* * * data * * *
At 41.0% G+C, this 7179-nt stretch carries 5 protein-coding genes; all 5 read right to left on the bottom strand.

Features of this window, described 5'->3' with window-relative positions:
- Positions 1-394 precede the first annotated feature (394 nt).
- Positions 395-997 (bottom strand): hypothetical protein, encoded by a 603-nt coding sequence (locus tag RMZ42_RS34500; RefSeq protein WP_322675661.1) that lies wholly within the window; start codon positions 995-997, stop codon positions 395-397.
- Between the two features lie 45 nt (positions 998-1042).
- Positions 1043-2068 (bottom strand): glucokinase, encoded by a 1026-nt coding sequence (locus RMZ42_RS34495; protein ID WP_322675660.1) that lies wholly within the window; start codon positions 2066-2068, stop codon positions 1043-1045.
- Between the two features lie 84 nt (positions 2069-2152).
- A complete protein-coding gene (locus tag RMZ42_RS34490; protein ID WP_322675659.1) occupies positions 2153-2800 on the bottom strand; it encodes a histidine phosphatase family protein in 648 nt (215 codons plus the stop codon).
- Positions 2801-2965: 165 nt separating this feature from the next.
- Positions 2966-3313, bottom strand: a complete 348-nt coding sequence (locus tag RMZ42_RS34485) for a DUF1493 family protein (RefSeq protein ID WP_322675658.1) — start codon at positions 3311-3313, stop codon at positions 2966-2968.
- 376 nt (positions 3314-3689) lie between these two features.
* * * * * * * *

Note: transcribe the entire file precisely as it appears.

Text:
At 41.0% G+C, this 7179-nt stretch carries 5 protein-coding genes; all 5 read right to left on the bottom strand.

Features of this window, described 5'->3' with window-relative positions:
- Positions 1-394 precede the first annotated feature (394 nt).
- Positions 395-997 (bottom strand): hypothetical protein, encoded by a 603-nt coding sequence (locus tag RMZ42_RS34500; RefSeq protein WP_322675661.1) that lies wholly within the window; start codon positions 995-997, stop codon positions 395-397.
- Between the two features lie 45 nt (positions 998-1042).
- Positions 1043-2068 (bottom strand): glucokinase, encoded by a 1026-nt coding sequence (locus RMZ42_RS34495; protein ID WP_322675660.1) that lies wholly within the window; start codon positions 2066-2068, stop codon positions 1043-1045.
- Between the two features lie 84 nt (positions 2069-2152).
- A complete protein-coding gene (locus tag RMZ42_RS34490; protein ID WP_322675659.1) occupies positions 2153-2800 on the bottom strand; it encodes a histidine phosphatase family protein in 648 nt (215 codons plus the stop codon).
- Positions 2801-2965: 165 nt separating this feature from the next.
- Positions 2966-3313, bottom strand: a complete 348-nt coding sequence (locus tag RMZ42_RS34485) for a DUF1493 family protein (RefSeq protein ID WP_322675658.1) — start codon at positions 3311-3313, stop codon at positions 2966-2968.
- 376 nt (positions 3314-3689) lie between these two features.